SEOUL, South Korea – (September 24, 2012) – One hundred Christie® MicroTiles® are showcasing the digital art of Do Ho Suh, a renowned Korean installation artist, in the ‘Deoksugung Project’ from September 19 to October 28, 2012. Organized by the National Museum of Contemporary Art, the project is the latest exhibition to enliven National Museum of Art at Deoksugung – one of the preserved royal palaces – in Seoul.
Do Ho Suh chose Hamnyeongjeon, the bedchamber built for King Gojong in 1897, as the basis for his creation and portrayed three digital art pieces resembling the three boryo (Korean mattresses) prepared for the King every night. In depicting the King Gojong’s restlessness on a bed, the artist drew inspiration from the inner conflicts and anxieties that the king went through during a tumultuous power struggle. Each portrait features a 3-unit wide by 7-units high Christie MicroTiles installed on the wall while a mosaic display of 24 Christie MicroTiles illustrates the depth of the research and work undertaken by the artist. An additional four Christie MicroTiles installed in the corner of the four walls show an interview with the artist.
“Inspired by the historical events leading to King Gojong being overthrown from his throne, I’ve created multi-media installation art project encompassing live performance, documentary film, site-specific installation and video/digital installation, based on a testimony record by King Gojong’s court ladies that the King used three mattresses arranged in a row for his bed. The project is to reinterpret his anxiety in those sleepless nights during his power struggle,” said Do Ho Suh.
“Among the very complex media, the video/digital installation with Christie MicroTiles was an essential component of the whole presentation, which enables me to convey the complex meaning and add deeper insight to the project. The video/digital installation with Christie MicroTiles will provide a dynamic experience to the audience. The three pieces of video/digital installation using Christie MicroTiles are in display at the National Museum of Art, Deoksugung – which used to be a royal palace during King Gojong’s regime. I’d like to express my deepest gratitude to Christie and IMTEC.”
“IMTEC is honored to be involved in this groundbreaking art project in the Korean heritage ground of Deoksugung,” said Min Don Joo, general manager, IMTEC, the distributor for the provision, installation and technical support of the Christie MicroTiles. “As we persevere to create the most optimal space for artistic display, we are challenged by the installation of four display units on the walls of the building. Though they are seen as independent display units, they are connected to a single source of video content. Working within the space constraint, we installed another two Christie MicroTiles in between them and hid them using a temporary structure to give the best presentation.”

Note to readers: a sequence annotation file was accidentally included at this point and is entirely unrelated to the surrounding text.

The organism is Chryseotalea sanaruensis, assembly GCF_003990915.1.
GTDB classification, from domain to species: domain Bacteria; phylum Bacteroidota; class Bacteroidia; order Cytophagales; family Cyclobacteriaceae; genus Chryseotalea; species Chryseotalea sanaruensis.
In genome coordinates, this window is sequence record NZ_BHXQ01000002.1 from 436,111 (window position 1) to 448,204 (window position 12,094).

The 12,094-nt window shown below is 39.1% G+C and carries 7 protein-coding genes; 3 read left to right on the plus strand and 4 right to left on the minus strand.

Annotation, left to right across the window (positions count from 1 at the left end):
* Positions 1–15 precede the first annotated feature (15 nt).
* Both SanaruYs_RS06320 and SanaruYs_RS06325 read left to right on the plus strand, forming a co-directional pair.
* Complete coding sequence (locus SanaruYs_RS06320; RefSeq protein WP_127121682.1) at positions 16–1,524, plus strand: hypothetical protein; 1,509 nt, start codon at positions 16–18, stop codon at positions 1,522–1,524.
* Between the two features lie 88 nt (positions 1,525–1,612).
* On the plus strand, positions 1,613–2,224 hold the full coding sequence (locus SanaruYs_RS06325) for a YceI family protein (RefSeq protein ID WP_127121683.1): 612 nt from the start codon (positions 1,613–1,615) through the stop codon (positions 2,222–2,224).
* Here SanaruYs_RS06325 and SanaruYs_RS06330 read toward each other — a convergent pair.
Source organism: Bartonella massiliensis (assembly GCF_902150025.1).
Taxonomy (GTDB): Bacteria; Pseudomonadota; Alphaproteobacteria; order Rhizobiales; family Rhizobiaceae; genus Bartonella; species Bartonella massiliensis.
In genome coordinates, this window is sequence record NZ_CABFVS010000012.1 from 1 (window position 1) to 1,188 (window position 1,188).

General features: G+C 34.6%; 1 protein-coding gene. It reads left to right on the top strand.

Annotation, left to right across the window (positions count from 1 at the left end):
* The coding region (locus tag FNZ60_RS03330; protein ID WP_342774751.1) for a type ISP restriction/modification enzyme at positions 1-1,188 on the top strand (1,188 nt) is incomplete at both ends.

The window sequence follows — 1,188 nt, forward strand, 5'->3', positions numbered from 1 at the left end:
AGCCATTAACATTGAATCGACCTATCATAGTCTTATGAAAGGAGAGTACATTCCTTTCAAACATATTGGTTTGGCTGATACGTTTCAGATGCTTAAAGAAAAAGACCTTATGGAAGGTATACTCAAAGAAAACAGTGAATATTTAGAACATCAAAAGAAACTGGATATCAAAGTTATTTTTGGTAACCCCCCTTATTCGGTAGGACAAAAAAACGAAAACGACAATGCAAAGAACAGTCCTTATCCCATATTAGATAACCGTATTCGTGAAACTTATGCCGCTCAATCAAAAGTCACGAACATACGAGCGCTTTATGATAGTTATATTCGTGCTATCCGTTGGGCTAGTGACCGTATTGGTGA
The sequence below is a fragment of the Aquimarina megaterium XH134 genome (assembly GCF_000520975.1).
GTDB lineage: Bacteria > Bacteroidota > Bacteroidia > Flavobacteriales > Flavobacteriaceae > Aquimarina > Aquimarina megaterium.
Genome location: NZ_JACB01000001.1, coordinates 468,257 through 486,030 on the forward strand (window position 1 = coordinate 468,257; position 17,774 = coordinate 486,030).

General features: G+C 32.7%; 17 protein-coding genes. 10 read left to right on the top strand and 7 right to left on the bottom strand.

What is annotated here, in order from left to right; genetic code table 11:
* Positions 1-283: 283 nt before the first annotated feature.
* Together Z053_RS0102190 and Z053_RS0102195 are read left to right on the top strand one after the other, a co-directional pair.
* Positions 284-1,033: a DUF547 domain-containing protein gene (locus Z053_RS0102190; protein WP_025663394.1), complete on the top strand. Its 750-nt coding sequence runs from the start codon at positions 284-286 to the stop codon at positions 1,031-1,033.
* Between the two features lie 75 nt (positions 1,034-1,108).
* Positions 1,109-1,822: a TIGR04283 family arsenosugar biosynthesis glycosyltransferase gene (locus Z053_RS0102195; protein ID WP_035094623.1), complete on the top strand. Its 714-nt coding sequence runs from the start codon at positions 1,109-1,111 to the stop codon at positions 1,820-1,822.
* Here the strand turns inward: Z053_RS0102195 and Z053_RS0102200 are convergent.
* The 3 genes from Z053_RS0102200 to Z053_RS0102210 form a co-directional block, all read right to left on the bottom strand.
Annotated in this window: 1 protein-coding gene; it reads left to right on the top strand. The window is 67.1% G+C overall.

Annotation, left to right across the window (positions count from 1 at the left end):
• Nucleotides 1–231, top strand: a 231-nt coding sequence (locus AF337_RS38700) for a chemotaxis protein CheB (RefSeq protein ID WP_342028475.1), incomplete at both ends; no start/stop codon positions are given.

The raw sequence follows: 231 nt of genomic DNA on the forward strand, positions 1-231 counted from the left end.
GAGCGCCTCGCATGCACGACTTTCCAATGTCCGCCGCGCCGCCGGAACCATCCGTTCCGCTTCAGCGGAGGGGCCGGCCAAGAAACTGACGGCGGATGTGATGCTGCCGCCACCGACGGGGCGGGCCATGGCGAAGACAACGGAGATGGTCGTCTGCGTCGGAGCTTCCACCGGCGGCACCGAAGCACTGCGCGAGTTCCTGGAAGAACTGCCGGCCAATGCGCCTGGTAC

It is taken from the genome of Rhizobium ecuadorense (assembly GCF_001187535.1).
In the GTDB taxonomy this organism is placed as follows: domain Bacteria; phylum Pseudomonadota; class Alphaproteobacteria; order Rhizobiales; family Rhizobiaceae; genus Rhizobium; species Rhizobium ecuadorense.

“As a socially responsible corporate citizen, Christie is pleased to sponsor Christie MicroTiles for the artistic presentation of Do Ho Suh’s digital art at the Deoksugung Palace,” said Lin Yu, vice president, Christie Asia Pacific. “Christie MicroTiles, known for its clarity and brightness even in ambient lighting environment, give artists a new medium to express their creativity. We look forward to collaborating with more artists to bring the new art form to life and thereby inspire more people.”
About Do Ho Suh
Do Ho Suh was born in Seoul, 1962, received a BFA in painting from the Rhode Island School of Design and an MFA in sculpture from Yale University. Interested in the malleability of space in both its physical and metaphorical manifestations, Do Ho Suh constructs site-specific installations that question the boundaries of identity. His work explores the relation between individuality, collectivity, and anonymity.
In 2001, Suh represented Korea at the Venice Biennale and participated in the Venice Biennale Architecture Exhibition and the Liverpool Biennial in 2010. His recent exhibitions and projects include “Rubbing Project” at Round Table; the 9th Gwangju Biennale 2012; the “Inbetween Hotel” for Gwangju Urban Folly Project; “Grass Roots Square” installed at the Government Building Complex Part 6, KORO, Oslo, Norway; “Do Ho Suh - In Between” at Hiroshima City Museum of Contemporary Art, Japan; “Fallen Star” at Stuart Collection, University of California, San Diego; and “Do Ho Suh - Home within Home” at Leeum, Samsung Museum of Art, Seoul, Korea. Forthcoming exhibitions and projects include “The Portal Project” at the Museum of Fine Arts Houston, Texas and solo exhibitions at the 21st Century Museum of Contemporary Art, Kanazawa, Japan among others.
The artist's work is represented in numerous museum collections including the Museum of Modern Art, New York; the Whitney Museum of American Art, New York; the Solomon R. Guggenheim Museum, New York; the Walker Art Center, Minneapolis, MN; the Tate Modern, London, UK; the Artsonje Center, Seoul, Korea; and the Mori Art Museum, Tokyo, Japan.
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